Friday, February 26, 2010

February Poetry Challenge Winners

Two poems were chosen as winners of the February Poetry Challenge. Although both poems are free verse, they are quite different, because the chosen personas are different. In “Final Stage,” Peggy Trojan speaks for Elizabeth Kubler-Ross. Ross studied the psychological process of preparing for death. She concluded that it was normal to go through “stages” of denial, anger, bargaining and depression before coming to acceptance. Trojan focuses on Kubler-Ross’s biography, especially in relationship to her father.

Final Stage

It’s Elisabeth, Father.
Yes, work is good.
I feel I am helping many.
There is fear, much sadness.
I have started work on a book.

Three sisters could not live
in the same womb after birth.
I had to go my way. Not your office.
You were fierce. A child cannot
be bent to a parent’s choosing.

Oh, I forgave you long ago.
It was cruel to kill my pet hare.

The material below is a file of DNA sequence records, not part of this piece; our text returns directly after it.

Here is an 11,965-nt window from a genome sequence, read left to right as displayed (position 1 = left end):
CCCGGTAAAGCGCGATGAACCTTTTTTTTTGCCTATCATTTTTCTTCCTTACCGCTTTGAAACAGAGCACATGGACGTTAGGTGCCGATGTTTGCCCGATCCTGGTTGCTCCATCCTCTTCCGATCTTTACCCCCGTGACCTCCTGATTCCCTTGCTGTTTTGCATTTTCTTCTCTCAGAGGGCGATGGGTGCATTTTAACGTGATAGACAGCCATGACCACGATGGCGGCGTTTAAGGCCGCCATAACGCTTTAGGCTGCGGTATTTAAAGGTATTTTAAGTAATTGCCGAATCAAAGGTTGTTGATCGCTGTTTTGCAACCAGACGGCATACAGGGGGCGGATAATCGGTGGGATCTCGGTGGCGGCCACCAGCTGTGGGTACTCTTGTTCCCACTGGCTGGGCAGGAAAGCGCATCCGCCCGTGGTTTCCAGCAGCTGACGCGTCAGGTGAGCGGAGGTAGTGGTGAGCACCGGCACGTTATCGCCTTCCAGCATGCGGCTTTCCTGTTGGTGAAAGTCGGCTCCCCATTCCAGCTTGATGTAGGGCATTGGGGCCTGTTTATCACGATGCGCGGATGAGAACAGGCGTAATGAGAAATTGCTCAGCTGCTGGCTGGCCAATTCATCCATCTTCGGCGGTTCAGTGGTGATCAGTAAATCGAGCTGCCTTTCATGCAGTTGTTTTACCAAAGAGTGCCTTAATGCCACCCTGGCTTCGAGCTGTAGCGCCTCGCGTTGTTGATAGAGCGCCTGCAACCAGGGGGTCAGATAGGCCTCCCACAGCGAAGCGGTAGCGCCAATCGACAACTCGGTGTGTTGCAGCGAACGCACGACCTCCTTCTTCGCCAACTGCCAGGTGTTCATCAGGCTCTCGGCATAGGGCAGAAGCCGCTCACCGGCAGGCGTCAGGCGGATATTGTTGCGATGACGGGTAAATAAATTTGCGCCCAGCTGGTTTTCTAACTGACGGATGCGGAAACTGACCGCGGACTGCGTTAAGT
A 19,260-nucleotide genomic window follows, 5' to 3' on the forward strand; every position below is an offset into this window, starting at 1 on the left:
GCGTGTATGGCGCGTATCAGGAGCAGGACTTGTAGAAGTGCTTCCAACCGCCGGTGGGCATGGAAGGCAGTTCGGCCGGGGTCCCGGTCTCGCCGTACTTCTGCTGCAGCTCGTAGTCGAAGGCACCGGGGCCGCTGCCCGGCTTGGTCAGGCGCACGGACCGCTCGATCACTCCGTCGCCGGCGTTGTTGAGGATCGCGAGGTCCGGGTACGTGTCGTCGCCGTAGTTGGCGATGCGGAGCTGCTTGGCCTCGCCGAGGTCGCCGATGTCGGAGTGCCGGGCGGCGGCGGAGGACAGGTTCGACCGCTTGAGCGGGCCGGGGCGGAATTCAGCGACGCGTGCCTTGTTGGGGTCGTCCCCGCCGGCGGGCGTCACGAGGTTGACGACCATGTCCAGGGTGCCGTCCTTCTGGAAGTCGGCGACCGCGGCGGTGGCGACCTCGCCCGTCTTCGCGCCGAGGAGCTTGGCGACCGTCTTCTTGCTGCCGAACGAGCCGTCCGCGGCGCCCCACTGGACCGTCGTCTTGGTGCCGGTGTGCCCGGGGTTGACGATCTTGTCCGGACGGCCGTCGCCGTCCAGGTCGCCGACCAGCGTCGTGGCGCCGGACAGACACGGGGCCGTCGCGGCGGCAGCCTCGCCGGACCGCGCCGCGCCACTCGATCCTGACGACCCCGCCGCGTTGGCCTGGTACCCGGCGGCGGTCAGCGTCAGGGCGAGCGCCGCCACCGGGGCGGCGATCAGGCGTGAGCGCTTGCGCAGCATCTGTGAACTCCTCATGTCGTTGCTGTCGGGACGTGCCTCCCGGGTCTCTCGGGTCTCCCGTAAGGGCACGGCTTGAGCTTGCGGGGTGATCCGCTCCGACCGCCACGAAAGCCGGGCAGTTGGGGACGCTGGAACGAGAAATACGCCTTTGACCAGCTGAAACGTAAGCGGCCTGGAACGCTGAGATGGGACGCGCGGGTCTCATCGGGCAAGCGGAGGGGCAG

I could never again eat hasenpfeffer.
It only strengthened my resolve.
Everything happens to teach our purpose.

I still have the doll you bought me
when I was five and ill.
I remember often your songs, our walks.
I share your need for forest quiet.
I have kept our Kubler name.

Life on this earth is only one stage.
We will meet again in brighter light.
I love you too, Father.
Hush now. I will stay with you.
The butterfly will come.

-- Peggy Trojan

A different vocabulary and style of speech is used by Anna Yin, as she voices Sylvia Plath’s thoughts in the night. Yin began with “Lament” as the title, in part, because Plath has a poem by that name. Plath also titled a poem, “Insomniac,” from which Yin drew the title, “Insomnia.”


I cut an echoless love
in pale moonlight.

Ashes of stars slip
from my face.

You remain in a secret garden.
My shadow clings to the splitting wall.

The taste of blood edges
up my bleeding fingers.

Water rises on a lake
and the moon drowns.

--Anna Yin

Thanks to the others who entered this month. I enjoyed reading all the poems. Thank you to the consulting judge, Judith Infante, author of Love: a Suspect Form — Heloise and Abelard(Exeter: Shearsman Books, 2008), p. 35.